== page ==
NITIN NAYYAR ( Coordinator – Marketing &Scientific Communications HORIBA Medical, New Delhi )
CSR is about society and its well-being and healthcare is also about health & well-being of the society. Thus, the most obvious relation of business with the society can be well understood considering the most intimately connected and socially involved industry in businesses i.e. healthcare. The actual role of healthcare companies is more of making society healthy and productive rather than making profit by selling the treatments and medicines. This becomes not-so-easy considering complex administrative procedures, financial implications, expensive technology and highly-qualified and technical human capital with specialized knowledge, which are to be moved together in a synchronized manner and facilitated concomitantly to bring about the desired results of high-quality care and treatment, keeping the cost of treatment low.
Currently, if we compare the health indicators of India with those of the other countries worldwide, the picture that will emerge is going to be pretty dismal. Statistically although India has progressed well on some basic health indicators during the last 60 years since independence, it lags very much behind other developed and emerging economies like the BRICS countries. In World Health Organisation’s(WHO, 2013), ranking of National Healthcare Delivery Systems, India finds itself a very low rank of 112 along with sub-Saharan countries and even behind Bangladesh that is at position 88. Also, reported is the fact that 35% of the population has no access to essential drugs while 45% of the children below five years of age are malnourished. A very interesting finding was that, 3% of the Indian population slides below the poverty line every year due to the crushing burden of healthcare costs. Many other interesting but disappointing indicators in the report paints grim picture of the healthcare in India or more specifically health of Indians.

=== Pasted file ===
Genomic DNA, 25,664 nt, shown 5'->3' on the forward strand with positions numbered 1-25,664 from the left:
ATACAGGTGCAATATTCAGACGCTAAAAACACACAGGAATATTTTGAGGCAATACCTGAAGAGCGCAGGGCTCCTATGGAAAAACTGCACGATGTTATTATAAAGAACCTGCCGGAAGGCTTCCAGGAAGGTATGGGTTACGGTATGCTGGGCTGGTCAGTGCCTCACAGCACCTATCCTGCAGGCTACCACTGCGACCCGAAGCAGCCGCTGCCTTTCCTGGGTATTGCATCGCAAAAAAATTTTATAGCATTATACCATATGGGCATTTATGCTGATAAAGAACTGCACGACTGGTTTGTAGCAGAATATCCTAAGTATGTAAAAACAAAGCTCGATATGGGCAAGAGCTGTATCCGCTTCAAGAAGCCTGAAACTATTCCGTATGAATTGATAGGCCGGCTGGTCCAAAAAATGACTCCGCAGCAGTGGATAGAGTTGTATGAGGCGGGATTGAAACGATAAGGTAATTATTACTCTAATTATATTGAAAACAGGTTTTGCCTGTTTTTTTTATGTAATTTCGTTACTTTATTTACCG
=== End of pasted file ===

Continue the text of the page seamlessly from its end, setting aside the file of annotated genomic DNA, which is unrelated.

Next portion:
In South-East Asia, India ranks 3rd in Out-of-Pocket (OOP) expenditure on Health, behind Vietnam and Bangladesh. Around 68% OOP payments are made in getting Healthcare services. It has affected the poverty and hunger in the Indian population especially for the BPL population. As per the reports around 39 million Indians are pushed to poverty because of ill health every year. Financial burden of health is a prominent cause of indebtedness in rural India and as reported around 30% people of rural India avoided medical treatments due to financial constraints in 2004 alone. Thus, overall healthcare is the biggest adversity that India is facing today.
Fortunately, at the same time, India became the first country in the world to introduce Section 135 of the Companies Act 2013, i.e. Corporate Social Responsibility which could be the desired answer or solution to the funding crunch in the public health expenditure and funding in India. As per the Section 135 of the Companies Act 2013 companies falling under the given criteria of turnover, net-worth or average net profit will have to mandatorily spend around 2% of the average net profit for social activities prescribed in the Schedule VII of the act. Many of these activities are related to healthcare or public health, which means healthcare financing, could become easier to implement these public health programs with better efficiency and effectiveness. But how far are these funds really going to help the Indian Public health system, will be seen in the coming years, once these funds are actually pumped into the system. However, it is a good ray of hope that Section 135 of the Companies Act 2013, could be the desired treatment for the infected, ill and disabled health system of India considering current needs of the country.